Friday, April 8, 2011

What a Shutdown Means for America’s Government

Heather Cox Richardson

Pundits are framing the threatened government shutdown as a battle over two different partisan visions. But it is far more than that. It is an attack on the American system of government.
The country went through this very fight in 1879. At that time, deep in the conflicts that redefined the American government after the Civil War, participants articulated well what they were fighting about: should Congress’s responsibility for appropriations allow representatives to dictate national policy?

The answer, Americans insisted then, was no.

The story then developed much like it has today. In the 1870s, during an economic depression on the Republicans’ watch, voters gave Democrats control of Congress for the first time since the Civil War. But the Democrats had a problem. They had no real leaders and no economic program. Their best thinkers had been peeled away by the Confederacy and discredited, and in the 1870s, no one had any idea how to combat economic stagnation.

What the Democrats did have was a vociferous Southern white base that resented federal protection of black rights. Party leaders had stoked that anger since the war. Once in power, the only agenda they had was the removal of the very few government troops that still remained in the South to protect black voters.

In spring 1879, Congress passed an appropriations bill to fund the government for the next fiscal year, beginning July 1. Democrats attached riders to the measure requiring the removal of troops from the South and making it a crime to hold troops at Southern polls, a crime punishable by a $5000 fine and up to five years at hard labor, that is, at the chain gangs that were becoming prevalent across the South. With extremist newspapers egging them on, Democratic Congressmen forced President Rutherford B. Hayes either to accept their demands or to veto the imperative financial bill.

Republicans recognized the Democrats’ stance as revolutionary. A faction was willing to destroy the government to achieve a pet goal. Republicans noted that this was simply a states’ rights argument in new garb. Confederates had tried to get their way with arms and had failed, but now unreconstructed Southern Democrats had figured out how to get their way without firing a shot. They simply had to use the House’s power of appropriation. Attaching policy riders to imperative revenue measures would let them dictate national policy forever, constantly overriding the president and judiciary.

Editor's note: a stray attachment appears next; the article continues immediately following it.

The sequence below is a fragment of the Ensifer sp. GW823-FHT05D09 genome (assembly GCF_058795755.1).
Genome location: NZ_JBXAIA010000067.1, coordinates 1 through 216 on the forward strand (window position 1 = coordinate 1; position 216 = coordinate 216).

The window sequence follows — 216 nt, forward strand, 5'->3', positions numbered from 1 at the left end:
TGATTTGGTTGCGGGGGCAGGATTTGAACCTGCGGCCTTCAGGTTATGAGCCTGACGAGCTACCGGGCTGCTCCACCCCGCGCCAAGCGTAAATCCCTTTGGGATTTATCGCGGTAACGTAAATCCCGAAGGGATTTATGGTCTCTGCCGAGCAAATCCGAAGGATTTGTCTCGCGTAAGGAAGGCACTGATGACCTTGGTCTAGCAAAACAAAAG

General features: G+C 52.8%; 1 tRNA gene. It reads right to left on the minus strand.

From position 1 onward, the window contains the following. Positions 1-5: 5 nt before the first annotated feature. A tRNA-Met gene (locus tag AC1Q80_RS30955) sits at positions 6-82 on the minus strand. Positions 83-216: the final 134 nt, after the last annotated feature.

President Hayes did not actually care about keeping troops in the South, but refused to bow to “the dangerous doctrine” that Congress could “absorb all the powers of all the Departments of the Government.” Congress passed five appropriations bills with riders; Hayes vetoed each one. The struggle went on for five months. Finally, with popular opinion running heavily against them, the Democrats backed down.

While policy differences between the parties began the 1879 struggle, Republicans quickly saw it for what it was: a blow at the very heart of the American system of checks and balances. They refused to accept it. The American people backed the Republicans, and the newly ascendant fortunes of the Democratic Party deflated. In 1880, Americans put James A. Garfield, the Republican House leader who had led the fight against the riders, into the White House.

The same governmental principle is at stake today. It remains as crucial now as it was in 1879.

6 comments:

Randall said...

Heather: Thanks for this historical comparison. It seems like the political backlash could be traced to other eras as well.

dan allosso said...

2 questions about the photo: first, is it backwards? Is the script behind Hayes going the wring way? Second, is it true that sticking your hand in your jacket like that is a Masonic signal? If so, does it matter whether it's the right or left hand?

Randall said...

Good question! This is from the LOC and I posted it as is. Sometimes the writing appears backwards. Not sure why. Have seen this on plenty of other photos in the collection. Not sure about the Masonic thing!

dan allosso said...

When I used to do old fashioned photography, this would happen sometimes, when I put the negative in upside down (that is, emulsion facing in the wrong direction). It's much more difficult in the darkroom, to see left/right, and when you're in a hurry, it's easy to forget that it matters (since with the up/down it doesn't -- you just turn the paper right side up).

I imagine with big, glass negatives, it's easier to keep things straight. But not knowing under what circumstances these prints were made, it's possible they were printed wrong. It's also possible, if the LOC scans were done from the negs, that they were scanned backwards. But it's also possible that whatever that printing is behind him, it was meant to be seen from the other side...

Lisa Clark Diller said...

Heather, thank you so much for this succinct and yet trenchant essay. I will be sharing it widely. Wow.

dan allosso said...

It’s interesting that in two recent pieces, Heather describes bad politics of the past from both sides of the aisle that look and feel a lot like bad politics of the present. On the THS site, it’s bad Democrats holding the federal budget captive and playing shutdown brinksmanship. In the Huffington post, it’s Republicans insisting that the only way out of our economic doldrums is to give even more to the wealthiest Americans. Makes me wonder who, if anyone, was looking out for and representing regular people?